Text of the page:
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Guest Queerdo

Conversations about allosexual on AVEN seem to be dominated by a half-dozen or so, high-activity, non-ace people. And it's easier to just leave than to have the perpetual discussion about why not everyone likes to be described as "sexual." 

Which is true about so many ideas there. 

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hi hi! an alloaro here! tbh, I think everything that has been said is spot on. 

1. Nearly any criticism against the term "allo" can be compared to criticisms against the word "cis"

2. I would say that for the same reasons that we put pronouns in our bios, it's important to address the label of allosexual / alloaro. It acknowledges that there is a second dimension, and that being allo shouldn't be the assumed default 

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I'm not on AVEN and I've never heard of this debate before, but here are my thoughts.

I think the term allo is fine, and better than calling allos romantic people. Those who identify as aro-spec may be "romantic" in some ways but not others- they might even consider themself a person who understands romance, occasionally feel romantic attraction, or may or may not want a romantic relationship. Even if these people are romantic in some ways, they aren't alloromantic- so calling allos "romantics" seems more complicated.

I guess I don't really understand why people wouldn't like the term alloromantic. Seems like a dumb debate,. Allo is a valid term the same way cisgender, monogamous, and heteroromantic/sexual are, so I'm confused on why people don't like it.
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Thanks for responding, that's interesting.

On 12/15/2021 at 6:58 AM, Pyr said:

guess I don't really understand why people wouldn't like the term alloromantic. Seems like a dumb debate,. Allo is a valid term the same way cisgender, monogamous, and heteroromantic/sexual are, so I'm confused on why people don't like it.

You'll find some arguments there. Be careful though, I haven't read everything but I know there are arophobia at the end.

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14 minutes ago, nonmerci said:

Thanks for responding, that's interesting.

You'll find some arguments there. Be careful though, I haven't read everything but I know there are arophobia at the end.

wow that was an infuriating thread to read!! bit thank you to the aroallos who stepped in there,  could feel my blood boiling reading some of it lmao. 

it's really incredible how saturated AVEN is with allos. i don't want them to start gatekeeping, of course, that would be ridiculous and create infinitely more problems, but the entitlement of some of them in an explicitly ace space is mind boggling. 

not to mention the arophobia from some of the alloaces :^) clown hours. 

i'd just like to say again that most people i've met, most LGBTQ people that i've met, who haven't heard of the allo term before? has had NO issue with it, once i've explained it to them. those that do usually have an issue with cis too.

i see the "allosexuéll" (sp?) argument was regurgitated too. that's so tired - false friends exist. we will never find a word that works in every single language - besides which, each language have their own terms for queer/LGBTQ people and community. our word for queer is skeiv, which means skewed or bent. as someone mentioned, femme is a common slang within lesbian/wlw circles, and that's literally a French word.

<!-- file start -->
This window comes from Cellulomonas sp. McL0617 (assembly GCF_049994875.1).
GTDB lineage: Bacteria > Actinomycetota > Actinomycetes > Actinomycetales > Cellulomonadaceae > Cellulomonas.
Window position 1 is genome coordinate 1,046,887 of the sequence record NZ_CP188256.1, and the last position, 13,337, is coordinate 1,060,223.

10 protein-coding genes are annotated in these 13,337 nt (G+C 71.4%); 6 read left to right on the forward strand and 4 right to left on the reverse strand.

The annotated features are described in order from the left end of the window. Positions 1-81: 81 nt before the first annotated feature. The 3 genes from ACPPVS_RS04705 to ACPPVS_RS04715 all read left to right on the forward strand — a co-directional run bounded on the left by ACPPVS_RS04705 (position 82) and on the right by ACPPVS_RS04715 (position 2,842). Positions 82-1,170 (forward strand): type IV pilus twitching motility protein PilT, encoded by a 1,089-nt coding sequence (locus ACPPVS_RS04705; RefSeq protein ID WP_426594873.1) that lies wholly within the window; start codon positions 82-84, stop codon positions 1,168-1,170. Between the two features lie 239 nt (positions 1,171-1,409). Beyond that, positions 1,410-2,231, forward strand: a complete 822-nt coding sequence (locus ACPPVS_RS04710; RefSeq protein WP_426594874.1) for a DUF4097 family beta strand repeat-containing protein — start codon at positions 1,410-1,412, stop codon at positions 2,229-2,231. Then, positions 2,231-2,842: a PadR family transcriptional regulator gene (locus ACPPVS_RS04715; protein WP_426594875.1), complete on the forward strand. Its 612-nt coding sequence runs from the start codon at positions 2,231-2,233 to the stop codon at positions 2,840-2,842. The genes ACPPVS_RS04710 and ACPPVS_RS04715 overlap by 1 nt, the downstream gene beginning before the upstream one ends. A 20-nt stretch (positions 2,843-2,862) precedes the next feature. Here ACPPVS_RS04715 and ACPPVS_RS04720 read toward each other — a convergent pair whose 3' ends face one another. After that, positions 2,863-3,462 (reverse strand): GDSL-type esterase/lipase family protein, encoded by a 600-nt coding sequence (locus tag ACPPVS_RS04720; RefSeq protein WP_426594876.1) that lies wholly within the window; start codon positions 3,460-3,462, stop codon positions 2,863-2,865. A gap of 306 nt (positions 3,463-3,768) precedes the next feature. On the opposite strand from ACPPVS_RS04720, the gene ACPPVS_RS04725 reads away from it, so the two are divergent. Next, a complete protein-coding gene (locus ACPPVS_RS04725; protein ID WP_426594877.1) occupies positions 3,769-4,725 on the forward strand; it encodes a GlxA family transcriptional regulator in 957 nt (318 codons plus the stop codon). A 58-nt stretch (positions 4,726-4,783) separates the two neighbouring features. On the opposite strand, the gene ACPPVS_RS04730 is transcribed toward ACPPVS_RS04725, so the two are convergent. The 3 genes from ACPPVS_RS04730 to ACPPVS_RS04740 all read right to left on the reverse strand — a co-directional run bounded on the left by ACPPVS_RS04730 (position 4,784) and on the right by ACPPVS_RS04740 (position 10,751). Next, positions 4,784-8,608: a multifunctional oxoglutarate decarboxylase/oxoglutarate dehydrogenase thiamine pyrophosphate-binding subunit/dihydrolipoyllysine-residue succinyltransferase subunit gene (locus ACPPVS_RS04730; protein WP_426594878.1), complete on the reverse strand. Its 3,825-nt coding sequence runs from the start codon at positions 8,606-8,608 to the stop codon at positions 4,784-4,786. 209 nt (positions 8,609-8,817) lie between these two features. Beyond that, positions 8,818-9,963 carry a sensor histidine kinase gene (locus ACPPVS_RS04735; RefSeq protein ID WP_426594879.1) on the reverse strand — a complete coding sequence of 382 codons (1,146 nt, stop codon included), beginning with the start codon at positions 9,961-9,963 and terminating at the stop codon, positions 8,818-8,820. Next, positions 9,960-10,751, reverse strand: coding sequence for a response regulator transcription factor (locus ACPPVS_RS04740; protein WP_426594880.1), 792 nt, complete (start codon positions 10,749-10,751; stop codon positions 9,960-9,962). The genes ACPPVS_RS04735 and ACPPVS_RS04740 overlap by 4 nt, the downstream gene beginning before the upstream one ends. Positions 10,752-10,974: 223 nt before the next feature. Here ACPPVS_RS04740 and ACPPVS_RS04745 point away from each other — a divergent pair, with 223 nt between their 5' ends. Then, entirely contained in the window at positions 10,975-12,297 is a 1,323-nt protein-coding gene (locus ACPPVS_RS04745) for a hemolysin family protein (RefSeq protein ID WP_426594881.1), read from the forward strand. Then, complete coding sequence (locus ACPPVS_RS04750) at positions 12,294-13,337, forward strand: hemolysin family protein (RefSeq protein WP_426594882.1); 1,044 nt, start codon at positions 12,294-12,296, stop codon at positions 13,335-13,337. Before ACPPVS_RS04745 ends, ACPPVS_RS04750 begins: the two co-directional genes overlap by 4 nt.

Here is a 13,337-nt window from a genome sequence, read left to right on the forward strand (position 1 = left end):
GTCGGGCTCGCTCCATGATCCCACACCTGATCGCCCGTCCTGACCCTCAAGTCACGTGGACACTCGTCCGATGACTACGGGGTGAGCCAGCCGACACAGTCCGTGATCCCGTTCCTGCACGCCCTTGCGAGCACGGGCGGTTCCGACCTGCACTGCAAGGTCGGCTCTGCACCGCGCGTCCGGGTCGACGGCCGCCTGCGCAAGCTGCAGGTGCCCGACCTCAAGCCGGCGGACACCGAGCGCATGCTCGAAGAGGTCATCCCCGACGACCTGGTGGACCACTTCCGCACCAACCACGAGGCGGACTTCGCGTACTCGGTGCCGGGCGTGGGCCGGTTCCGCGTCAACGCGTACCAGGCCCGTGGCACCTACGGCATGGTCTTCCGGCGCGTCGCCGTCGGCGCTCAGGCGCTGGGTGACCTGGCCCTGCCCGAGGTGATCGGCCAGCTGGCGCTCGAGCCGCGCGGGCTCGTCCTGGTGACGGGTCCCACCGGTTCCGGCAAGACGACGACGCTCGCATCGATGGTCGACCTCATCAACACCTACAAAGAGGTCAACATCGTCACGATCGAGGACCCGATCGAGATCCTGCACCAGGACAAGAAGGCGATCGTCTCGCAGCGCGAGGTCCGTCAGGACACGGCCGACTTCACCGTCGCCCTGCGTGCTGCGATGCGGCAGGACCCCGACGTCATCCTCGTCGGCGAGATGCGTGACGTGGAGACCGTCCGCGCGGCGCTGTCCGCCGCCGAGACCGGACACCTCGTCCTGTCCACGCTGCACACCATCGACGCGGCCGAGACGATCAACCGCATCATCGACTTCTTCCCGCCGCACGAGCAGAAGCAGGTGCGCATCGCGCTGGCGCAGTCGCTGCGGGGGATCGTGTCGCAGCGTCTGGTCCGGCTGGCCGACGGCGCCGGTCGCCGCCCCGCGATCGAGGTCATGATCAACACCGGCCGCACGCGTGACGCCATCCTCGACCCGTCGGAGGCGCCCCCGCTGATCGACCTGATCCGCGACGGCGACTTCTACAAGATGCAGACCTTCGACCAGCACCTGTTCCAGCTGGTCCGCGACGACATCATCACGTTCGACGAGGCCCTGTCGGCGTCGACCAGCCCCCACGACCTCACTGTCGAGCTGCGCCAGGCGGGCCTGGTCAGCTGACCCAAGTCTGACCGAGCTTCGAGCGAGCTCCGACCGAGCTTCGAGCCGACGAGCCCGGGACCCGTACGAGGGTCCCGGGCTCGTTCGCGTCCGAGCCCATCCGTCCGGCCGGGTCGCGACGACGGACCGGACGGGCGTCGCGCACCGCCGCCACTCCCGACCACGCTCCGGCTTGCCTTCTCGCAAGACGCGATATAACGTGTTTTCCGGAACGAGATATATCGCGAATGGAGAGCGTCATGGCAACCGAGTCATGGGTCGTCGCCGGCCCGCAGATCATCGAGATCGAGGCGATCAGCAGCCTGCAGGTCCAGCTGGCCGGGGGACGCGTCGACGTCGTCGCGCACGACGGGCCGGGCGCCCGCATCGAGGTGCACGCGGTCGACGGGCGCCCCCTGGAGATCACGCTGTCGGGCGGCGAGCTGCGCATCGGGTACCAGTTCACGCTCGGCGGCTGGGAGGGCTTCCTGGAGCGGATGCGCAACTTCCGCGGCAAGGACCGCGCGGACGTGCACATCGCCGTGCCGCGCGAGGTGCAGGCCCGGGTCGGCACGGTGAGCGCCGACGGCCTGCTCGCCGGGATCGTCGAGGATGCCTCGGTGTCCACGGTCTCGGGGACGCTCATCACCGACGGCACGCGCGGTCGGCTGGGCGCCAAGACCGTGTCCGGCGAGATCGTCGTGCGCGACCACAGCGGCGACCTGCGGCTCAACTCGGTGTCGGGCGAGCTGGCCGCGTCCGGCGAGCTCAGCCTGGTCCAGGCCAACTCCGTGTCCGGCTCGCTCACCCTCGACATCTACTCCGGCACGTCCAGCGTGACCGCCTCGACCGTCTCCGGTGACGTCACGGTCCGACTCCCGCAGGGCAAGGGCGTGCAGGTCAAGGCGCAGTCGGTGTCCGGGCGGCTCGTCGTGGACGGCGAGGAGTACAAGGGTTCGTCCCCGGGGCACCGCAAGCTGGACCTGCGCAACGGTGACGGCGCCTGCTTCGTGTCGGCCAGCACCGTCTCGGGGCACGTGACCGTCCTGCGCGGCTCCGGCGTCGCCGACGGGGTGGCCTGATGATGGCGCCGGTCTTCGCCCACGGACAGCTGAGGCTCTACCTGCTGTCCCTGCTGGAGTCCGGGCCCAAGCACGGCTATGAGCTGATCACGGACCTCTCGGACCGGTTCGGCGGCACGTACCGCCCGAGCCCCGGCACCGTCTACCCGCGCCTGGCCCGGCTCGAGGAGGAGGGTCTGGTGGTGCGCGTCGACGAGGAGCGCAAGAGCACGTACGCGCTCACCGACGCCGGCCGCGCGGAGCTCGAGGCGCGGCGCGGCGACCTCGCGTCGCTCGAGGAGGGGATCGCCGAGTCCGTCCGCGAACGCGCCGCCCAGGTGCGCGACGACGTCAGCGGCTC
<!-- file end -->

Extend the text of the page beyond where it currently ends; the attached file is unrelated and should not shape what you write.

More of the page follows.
sorry - i know most people here knows this. i'm just so tired of an argument that's been happening since the big aphobia days of 2011-2014.

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I'm fine with allo personally, it has its uses.

I do remember "allo" being an Ace Discourse TM thing on Tumblr back in ~2014-17 though. People were told that it was offensive because it "lumps straight and gay/bi people together" and that aces shouldn't use it. I'm not on AVEN but some of the apprehension towards it might stem from that.

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@Apex that is partly the argument on AVEN. which is like. so does cis. "straight" lumps trans and cis together. that's the nature of it.

for that matter, so does "sexual" or "non-ace/non-aro/non-aspec". it's a frustrating conversation. 

Edited by nisse
added non-aro and non-aspec
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9 hours ago, nisse said:

see the "allosexuéll" (sp?) argument was regurgitated too. that's so tired - false friends exist. we will never find a word that works in every single language - besides which, each language have their own terms for queer/LGBTQ people and community. our word for queer is skeiv, which means skewed or bent. as someone mentioned, femme is a common slang within lesbian/wlw circles, and that's literally a French word. 

For me it is the argument that makes the more sense because I get why it would be problematic if a word meant to mean "queer" ends up with a definition that includes straight people. However, we're talking about Quebec here. The first thing they do when they see an English word is translate it, so I'm sure they'll find a word that they are fine with, and that it is up to them to decide if they have a problem with it or not.

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@nonmerci but the thing is exactly that allosexuéll is not english. if we had had a similar issue in norwegian, that alloseksuell meant queer, we would have found a different word and thought aloosexual is english. personally i do not see the problem, and it seems like the one thing someone has found to complain about after the fact, just to complain.